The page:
The general public, NHS and government have been documented as showing increasing interest in the provision of complementary and alternative medicine. Clinical recommendations focussing on the management of spinal pain have examined both allopathic and non-allopathic approaches; the latter includes osteopathy. Although the evidence base for osteopathy and the use of manual therapies in the management of low back pain continues to grow, there is still debate over their benefits.
Access to osteopathic treatment is through a variety of locations: private practices, NHS hospital outpatient departments, GP’s Practices and clinics attached to osteopathic education institutions. The vast majority of patients access treatment through private practices.
Limited survey work has been undertaken to describe daily osteopathic practice; where it exists, this has shown that back pain represents approximately 50% of presentations in clinical practice. Existing data is based on a variety of settings and methodologies including retrospective data collection, data gathered from single practices, data from clinics in osteopathic educational institutions, or single snapshot surveys of one day in practice. Such data must be treated with caution and a more systematic and all-encompassing means of collecting practice-based data was proposed.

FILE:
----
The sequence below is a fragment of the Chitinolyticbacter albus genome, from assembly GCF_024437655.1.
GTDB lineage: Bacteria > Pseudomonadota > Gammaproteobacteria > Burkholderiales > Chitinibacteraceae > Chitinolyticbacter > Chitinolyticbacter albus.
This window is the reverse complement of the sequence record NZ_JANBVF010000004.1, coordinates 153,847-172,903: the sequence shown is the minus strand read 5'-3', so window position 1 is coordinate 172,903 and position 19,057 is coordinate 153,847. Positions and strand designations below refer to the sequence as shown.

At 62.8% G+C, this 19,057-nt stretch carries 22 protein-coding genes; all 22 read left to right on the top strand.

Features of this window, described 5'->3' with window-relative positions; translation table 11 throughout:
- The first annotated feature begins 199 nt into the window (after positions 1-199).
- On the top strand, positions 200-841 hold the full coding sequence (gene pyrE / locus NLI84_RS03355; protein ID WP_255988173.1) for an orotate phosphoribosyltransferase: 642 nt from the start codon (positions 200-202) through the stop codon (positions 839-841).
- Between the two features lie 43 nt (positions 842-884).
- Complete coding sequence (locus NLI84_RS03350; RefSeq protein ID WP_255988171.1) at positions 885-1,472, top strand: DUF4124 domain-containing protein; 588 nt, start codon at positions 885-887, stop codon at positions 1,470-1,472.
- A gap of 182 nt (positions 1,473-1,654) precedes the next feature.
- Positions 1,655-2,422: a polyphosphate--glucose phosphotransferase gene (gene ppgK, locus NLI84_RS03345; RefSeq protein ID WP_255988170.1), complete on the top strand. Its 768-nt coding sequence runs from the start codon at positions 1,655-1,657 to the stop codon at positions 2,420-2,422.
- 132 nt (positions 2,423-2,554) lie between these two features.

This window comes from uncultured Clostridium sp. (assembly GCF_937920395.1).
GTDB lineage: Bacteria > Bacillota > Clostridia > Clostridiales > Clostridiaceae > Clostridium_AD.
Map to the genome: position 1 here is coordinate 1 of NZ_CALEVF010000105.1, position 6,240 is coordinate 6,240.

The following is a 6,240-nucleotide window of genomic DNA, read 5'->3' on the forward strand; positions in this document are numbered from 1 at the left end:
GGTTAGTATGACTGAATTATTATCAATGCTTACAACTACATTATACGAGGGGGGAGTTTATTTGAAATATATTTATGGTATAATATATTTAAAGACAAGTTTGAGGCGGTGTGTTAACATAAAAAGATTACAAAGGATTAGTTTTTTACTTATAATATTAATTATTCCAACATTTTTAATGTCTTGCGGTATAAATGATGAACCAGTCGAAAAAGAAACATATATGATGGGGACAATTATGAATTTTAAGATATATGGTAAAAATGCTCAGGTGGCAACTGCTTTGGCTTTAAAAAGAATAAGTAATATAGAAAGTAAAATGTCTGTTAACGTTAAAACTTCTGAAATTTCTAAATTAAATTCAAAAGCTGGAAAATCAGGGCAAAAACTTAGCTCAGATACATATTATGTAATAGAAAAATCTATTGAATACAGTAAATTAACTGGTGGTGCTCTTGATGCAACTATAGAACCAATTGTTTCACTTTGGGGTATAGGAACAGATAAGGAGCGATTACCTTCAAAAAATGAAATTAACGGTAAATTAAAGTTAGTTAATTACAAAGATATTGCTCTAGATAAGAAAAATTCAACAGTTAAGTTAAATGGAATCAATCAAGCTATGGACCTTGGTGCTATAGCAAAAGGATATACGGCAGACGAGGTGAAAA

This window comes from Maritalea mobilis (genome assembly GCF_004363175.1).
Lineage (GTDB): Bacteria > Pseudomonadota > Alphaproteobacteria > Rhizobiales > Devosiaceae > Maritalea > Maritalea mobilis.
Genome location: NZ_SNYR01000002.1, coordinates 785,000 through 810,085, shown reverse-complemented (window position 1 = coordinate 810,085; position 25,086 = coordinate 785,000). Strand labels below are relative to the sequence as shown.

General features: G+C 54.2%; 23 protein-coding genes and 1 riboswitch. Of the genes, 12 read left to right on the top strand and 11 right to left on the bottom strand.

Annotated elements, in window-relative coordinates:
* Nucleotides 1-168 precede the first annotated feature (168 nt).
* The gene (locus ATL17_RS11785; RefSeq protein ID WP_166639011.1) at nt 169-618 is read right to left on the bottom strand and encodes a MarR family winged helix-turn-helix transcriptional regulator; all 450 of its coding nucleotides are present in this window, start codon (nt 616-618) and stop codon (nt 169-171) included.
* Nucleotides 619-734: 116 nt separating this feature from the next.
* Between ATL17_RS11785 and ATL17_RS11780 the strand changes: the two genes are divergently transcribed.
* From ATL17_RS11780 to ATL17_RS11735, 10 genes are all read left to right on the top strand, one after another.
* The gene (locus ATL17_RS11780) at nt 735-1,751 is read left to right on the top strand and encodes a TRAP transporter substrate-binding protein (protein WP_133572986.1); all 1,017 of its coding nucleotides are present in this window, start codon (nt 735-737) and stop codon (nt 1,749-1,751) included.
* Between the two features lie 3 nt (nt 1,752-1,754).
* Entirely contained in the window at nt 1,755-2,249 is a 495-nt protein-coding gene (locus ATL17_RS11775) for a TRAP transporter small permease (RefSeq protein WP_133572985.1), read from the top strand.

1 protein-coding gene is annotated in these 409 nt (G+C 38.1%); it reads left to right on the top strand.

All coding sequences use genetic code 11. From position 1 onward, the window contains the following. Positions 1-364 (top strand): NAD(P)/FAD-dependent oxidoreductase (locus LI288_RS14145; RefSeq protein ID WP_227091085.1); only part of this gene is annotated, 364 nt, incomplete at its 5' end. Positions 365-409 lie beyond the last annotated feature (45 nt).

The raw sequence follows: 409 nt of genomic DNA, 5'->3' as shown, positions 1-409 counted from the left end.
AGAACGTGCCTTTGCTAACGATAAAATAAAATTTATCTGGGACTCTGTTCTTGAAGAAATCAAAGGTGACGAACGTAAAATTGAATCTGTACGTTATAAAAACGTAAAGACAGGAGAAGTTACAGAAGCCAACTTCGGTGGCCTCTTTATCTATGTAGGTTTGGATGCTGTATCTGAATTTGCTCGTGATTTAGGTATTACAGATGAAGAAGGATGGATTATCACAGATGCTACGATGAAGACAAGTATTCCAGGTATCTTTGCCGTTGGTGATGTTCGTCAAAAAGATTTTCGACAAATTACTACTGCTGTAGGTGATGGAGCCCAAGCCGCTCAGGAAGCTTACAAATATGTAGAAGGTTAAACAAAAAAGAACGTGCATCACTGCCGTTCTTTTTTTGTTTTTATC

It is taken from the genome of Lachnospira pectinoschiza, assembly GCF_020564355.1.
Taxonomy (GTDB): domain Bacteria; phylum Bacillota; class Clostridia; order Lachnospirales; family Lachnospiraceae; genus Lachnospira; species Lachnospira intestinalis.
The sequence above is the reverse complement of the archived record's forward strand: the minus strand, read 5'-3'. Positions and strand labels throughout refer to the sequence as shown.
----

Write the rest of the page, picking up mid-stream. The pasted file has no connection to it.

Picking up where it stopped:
This was a national project involving members of National Council for Osteopathic Research and eight regional hubs in the development and piloting of a standardised collection tool for use in osteopathy practice.